1 a cavalry unit consisting of two or more troops and headquarters and supporting arms
2 an air force unit larger than a flight and smaller than a group
3 a naval unit that is detached from the fleet for a particular task
Noun(abbreviated to: sqn)
- Primarily, a square; hence, a square body of troops; a body of
troops drawn up in a square.
- "Those half-rounding quards Just met, and, closing, stood in squadron joined." -Milton.
- (Army) A body of cavalry comprising two companies or troops, and averaging from one hundred and twenty to two hundred men.
- (Navy) A detachment of vessels employed on any particular service or station, under the command of the senior officer; as, the North Atlantic Squadron.
- (Air Force) A tactical air force unit; consists of at least two flights; multiple squadrons make up a group.
- Portuguese: esquadrão - s.m.
USAIn the United States Army, a squadron is the Cavalry equivalent of an infantry battalion or artillery battalion; it is used for Armored Cavalry and Air Cavalry units.
UK and CommonwealthIn the British Army and many Commonwealth armies, it is the counterpart of an infantry company or artillery battery. The designation is also used for company-sized units in the Special Air Service, Honourable Artillery Company, Royal Engineers, Royal Corps of Signals, Royal Army Medical Corps and Royal Logistic Corps, and formerly of the now defunct Royal Corps of Transport, as well as the Royal Marines.
Squadrons are commonly designated using letters or numbers (e.g. No. 1 Squadron or A Squadron). In some British Army units it is a tradition for squadrons to also be named after an important historical battle in which the regiment has taken part. In some special cases, squadrons can also be named after a unique honour which has been bestowed on the unit (e.g. The Queen's Colour Squadron of the Royal Air Force's RAF Regiment).
FranceAn escadron (the French word for squadron) is another word for a cavalry division. For a long time, an escadron corresponded to a batallion, uniting several companies. Since the mid 20th century, an escadron has been the equivalent of a single company.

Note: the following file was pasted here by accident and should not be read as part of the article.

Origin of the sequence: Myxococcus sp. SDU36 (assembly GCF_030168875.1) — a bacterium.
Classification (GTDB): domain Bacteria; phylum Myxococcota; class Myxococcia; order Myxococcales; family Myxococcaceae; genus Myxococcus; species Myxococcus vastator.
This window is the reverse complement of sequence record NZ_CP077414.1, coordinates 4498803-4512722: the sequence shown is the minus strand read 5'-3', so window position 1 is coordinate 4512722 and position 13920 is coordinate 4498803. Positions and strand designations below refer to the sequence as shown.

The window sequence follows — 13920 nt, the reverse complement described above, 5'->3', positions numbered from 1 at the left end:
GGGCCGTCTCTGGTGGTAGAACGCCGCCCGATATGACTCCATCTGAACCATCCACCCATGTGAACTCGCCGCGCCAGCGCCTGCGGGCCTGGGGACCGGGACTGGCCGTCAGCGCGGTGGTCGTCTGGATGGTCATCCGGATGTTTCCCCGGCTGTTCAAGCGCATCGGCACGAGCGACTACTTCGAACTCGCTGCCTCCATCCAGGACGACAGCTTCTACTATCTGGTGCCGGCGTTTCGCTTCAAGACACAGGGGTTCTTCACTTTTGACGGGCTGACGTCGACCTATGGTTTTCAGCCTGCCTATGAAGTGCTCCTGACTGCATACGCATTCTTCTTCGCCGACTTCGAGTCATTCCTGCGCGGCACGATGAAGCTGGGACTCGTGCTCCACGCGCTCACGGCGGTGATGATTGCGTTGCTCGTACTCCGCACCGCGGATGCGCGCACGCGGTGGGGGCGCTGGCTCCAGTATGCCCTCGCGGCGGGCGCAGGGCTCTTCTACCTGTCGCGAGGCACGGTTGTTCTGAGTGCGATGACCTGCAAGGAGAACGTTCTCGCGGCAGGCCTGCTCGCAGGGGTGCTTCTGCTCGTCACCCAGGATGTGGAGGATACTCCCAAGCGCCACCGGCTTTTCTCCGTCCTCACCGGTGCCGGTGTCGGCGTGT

In the cavalry (now called the "mounted arm") a captain (3 galons, or braids) commands an escadron (what would be a "company" in the infantry) and is thus called a chef d'escadron (with escadron in the singular). However, his superior in the hierarchy (4 galons) commands 2 escadrons and is thus called chef d'escadrons (with escadron in the plural). There are 2 exceptions - in the Gendarmerie and Artillerie (both accounted mounted arms), such a commander (again with 4 galons) is a chef d'escadron (singular).
AviationAn air force, army aviation or naval aviation squadron typically consists of three or four flights, with a total of 12 to 24 aircraft, depending on aircraft type and air force. In the Imperial Japanese Army in the Second World War, three air squadrons were assigned to each air regiment. Some air forces (including the Royal Air Force and United States Air Force) also use the term for air force ground units. Multiple squadrons (typically three to ten) make up a wing. An escadron is the equivalent unit in France's Armée de l'Air (with an
squadron in French: Escadrille|escadrilleas a subsection of an escadron) and Canada's air force. In the Air Training Corps of the UK, a Squadron is a group of cadets who parade regularly.
In the Civil Air Patrol, a squadron is the basic administrative unit.